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Another odd one - I'm going through a few older reports at the moment (not mine) and have twice come across reference to concerns that a waterway is "too deep" to be useful. The two projects are completely independent, one in northern England and one in Wales, one involves a lake and one an old shipping dock. They have nothing in common other than I happen to know of them both - one of them I've never even worked on 

 

Why would a water body be "too deep" for a narrow boat? I can see that a large expanse of water might make some users anxious, and in some conditions be difficult, e.g. a strong wind picking up waves, but too deep? 

 

Thoughts anyone?

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Parts of the Cannock Extension got too deep to be safe, ( from a civil engineer's perspective, not from a boating viewpoint)  because the ground underneath was subsiding at a great rate and the banks were being raised to keep the water in.

 

Other parts of the BCN, the T&M and the L&L  suffered similarly from subsidence, but a programme of filling in the base of the canal to keep the water depth down was successful in maintaining a safe canal ( though a part of the T&M was eventually diverted through a new line IIRC).

 

N

 

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8 minutes ago, BEngo said:

Parts of the Cannock Extension got too deep to be safe, ( from a civil engineer's perspective, not from a boating viewpoint)  because the ground underneath was subsiding at a great rate and the banks were being raised to keep the water in.

 

Other parts of the BCN, the T&M and the L&L  suffered similarly from subsidence, but a programme of filling in the base of the canal to keep the water depth down was successful in maintaining a safe canal ( though a part of the T&M was eventually diverted through a new line IIRC).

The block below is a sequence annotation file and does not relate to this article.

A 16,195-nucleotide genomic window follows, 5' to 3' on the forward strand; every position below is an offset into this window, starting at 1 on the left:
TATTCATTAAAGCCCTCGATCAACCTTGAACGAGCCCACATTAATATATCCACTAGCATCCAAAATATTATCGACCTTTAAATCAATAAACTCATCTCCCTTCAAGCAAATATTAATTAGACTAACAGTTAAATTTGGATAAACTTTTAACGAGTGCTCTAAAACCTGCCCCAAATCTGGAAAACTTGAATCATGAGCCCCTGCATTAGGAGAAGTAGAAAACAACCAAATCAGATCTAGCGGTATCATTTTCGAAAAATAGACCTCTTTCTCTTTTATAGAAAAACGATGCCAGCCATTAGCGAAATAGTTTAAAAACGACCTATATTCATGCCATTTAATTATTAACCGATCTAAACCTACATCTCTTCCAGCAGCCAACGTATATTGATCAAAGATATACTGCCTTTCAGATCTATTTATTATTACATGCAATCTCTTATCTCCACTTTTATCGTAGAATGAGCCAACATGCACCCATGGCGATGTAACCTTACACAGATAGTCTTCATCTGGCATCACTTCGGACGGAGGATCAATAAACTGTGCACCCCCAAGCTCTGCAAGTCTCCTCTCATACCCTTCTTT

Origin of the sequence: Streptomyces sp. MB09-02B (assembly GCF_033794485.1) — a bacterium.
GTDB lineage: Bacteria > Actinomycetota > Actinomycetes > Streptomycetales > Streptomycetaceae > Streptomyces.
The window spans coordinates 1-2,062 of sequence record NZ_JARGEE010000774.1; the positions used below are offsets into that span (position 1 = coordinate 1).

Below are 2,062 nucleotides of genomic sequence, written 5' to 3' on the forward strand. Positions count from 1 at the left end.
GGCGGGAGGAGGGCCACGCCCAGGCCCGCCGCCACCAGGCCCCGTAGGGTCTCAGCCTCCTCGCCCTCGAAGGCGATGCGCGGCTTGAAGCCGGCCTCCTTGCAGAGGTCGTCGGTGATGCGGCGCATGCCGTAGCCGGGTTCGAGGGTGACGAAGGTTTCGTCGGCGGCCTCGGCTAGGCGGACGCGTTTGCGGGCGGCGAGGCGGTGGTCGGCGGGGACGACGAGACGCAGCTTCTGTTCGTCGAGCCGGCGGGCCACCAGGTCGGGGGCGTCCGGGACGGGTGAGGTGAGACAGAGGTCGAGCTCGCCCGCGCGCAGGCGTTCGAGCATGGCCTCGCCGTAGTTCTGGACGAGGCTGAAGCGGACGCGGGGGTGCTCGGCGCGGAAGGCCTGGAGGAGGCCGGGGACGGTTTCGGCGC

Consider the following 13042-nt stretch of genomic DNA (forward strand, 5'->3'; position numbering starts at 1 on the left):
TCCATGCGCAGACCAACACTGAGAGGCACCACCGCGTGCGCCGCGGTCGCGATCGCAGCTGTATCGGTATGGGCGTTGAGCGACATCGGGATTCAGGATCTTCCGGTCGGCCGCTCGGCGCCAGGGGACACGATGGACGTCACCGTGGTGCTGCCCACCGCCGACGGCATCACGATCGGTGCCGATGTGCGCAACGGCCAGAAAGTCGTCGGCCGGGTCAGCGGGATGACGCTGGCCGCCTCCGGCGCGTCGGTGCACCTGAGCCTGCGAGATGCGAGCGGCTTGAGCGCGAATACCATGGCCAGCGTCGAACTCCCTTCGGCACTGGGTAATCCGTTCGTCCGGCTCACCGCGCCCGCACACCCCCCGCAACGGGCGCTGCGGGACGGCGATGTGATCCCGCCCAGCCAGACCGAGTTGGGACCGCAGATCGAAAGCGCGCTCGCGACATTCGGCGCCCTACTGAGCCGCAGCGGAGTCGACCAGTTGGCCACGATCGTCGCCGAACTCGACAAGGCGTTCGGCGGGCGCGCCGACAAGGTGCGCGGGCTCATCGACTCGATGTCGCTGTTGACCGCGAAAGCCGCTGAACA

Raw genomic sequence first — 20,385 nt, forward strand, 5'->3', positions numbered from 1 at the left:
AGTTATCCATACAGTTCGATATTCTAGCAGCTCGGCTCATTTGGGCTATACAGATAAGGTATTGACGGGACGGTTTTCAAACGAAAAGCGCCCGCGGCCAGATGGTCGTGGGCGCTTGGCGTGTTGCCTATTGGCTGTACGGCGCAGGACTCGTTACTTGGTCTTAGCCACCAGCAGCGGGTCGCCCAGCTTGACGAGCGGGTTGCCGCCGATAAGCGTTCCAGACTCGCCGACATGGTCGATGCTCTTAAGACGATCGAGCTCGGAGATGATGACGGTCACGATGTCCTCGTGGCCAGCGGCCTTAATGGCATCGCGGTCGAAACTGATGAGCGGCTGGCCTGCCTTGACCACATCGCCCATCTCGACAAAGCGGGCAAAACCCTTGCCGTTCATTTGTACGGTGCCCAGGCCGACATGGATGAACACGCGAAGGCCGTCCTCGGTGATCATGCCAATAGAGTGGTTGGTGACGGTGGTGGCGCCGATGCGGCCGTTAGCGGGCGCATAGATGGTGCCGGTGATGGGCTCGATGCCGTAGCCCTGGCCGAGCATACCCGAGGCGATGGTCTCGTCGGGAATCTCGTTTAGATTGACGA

N

 

 

Interesting - could you explain? Presumably it's the integrity of the canal that is a problem rather than the use of a boat on it? 

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A friend of my brother-in-law drowned pre-2000 in one of the midlands canals suffering from subsidence, too deep for the usual "stand up" solution to work and they couldn't find him in the muddy water. Not sure of the exact circumstances (BIL is now in Canada), drink may have been involved, but on a normal depth canal he'd probably have survived.

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16 minutes ago, magpie patrick said:

 

Interesting - could you explain? Presumably it's the integrity of the canal that is a problem rather than the use of a boat on it? 

  Yes it is structural integrity of the lower sides of the waterway.

 

If you have a canal in flat ground the pressure of the water acts on the bottom and the sides which are substantial enough to resist it.   Now lower the ground, but leave the canal water surface  where it is.  The canal has become deeper and so the water pressure at the base rises:  Rho Gee aitch and all that.  You need an embankment to hold  the water.  Lower the ground some more and you need to raise  both the top of the bank and reinforce the sides ( widen the foot ) of the embankment to sustain even more water pressure.  If you don't strengthen the embankment you can fill the canal in and reduce the depth.  There are still embankment integrity considerations, because of the added infill, but they are not as pressing.